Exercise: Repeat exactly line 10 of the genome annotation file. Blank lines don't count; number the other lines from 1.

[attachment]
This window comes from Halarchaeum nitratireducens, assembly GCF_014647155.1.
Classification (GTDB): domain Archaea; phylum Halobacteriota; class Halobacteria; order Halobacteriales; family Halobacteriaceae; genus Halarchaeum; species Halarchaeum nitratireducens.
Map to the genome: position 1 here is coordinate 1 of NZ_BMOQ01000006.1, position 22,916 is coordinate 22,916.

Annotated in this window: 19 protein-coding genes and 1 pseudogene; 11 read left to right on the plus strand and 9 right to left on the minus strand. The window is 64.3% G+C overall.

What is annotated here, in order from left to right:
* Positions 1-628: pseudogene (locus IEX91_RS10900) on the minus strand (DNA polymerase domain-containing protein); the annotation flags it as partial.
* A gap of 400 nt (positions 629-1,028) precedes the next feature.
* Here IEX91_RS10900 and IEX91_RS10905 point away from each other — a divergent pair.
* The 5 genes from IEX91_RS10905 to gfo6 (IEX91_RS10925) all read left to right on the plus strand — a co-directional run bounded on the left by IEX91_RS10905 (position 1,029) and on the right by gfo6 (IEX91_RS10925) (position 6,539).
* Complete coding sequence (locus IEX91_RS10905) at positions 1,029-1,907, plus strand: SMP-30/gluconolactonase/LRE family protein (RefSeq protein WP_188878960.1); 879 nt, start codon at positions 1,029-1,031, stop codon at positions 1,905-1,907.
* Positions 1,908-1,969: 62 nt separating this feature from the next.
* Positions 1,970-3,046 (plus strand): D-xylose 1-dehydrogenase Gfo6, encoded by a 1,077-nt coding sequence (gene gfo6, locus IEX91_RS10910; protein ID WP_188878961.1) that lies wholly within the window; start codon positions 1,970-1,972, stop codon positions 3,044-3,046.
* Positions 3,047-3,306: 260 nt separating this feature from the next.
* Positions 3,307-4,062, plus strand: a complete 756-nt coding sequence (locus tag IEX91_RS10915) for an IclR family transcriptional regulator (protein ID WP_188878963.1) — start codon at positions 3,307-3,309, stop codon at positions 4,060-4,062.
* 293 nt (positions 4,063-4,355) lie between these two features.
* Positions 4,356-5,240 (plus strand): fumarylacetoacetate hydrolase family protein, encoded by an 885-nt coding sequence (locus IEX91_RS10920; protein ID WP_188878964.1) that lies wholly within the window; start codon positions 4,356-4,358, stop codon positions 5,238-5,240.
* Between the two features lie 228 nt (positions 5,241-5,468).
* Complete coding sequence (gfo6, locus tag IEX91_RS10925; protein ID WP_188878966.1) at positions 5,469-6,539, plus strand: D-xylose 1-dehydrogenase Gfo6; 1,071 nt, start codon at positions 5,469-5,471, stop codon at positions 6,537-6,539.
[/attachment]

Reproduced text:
* Complete coding sequence (locus IEX91_RS10905) at positions 1,029-1,907, plus strand: SMP-30/gluconolactonase/LRE family protein (RefSeq protein WP_188878960.1); 879 nt, start codon at positions 1,029-1,031, stop codon at positions 1,905-1,907.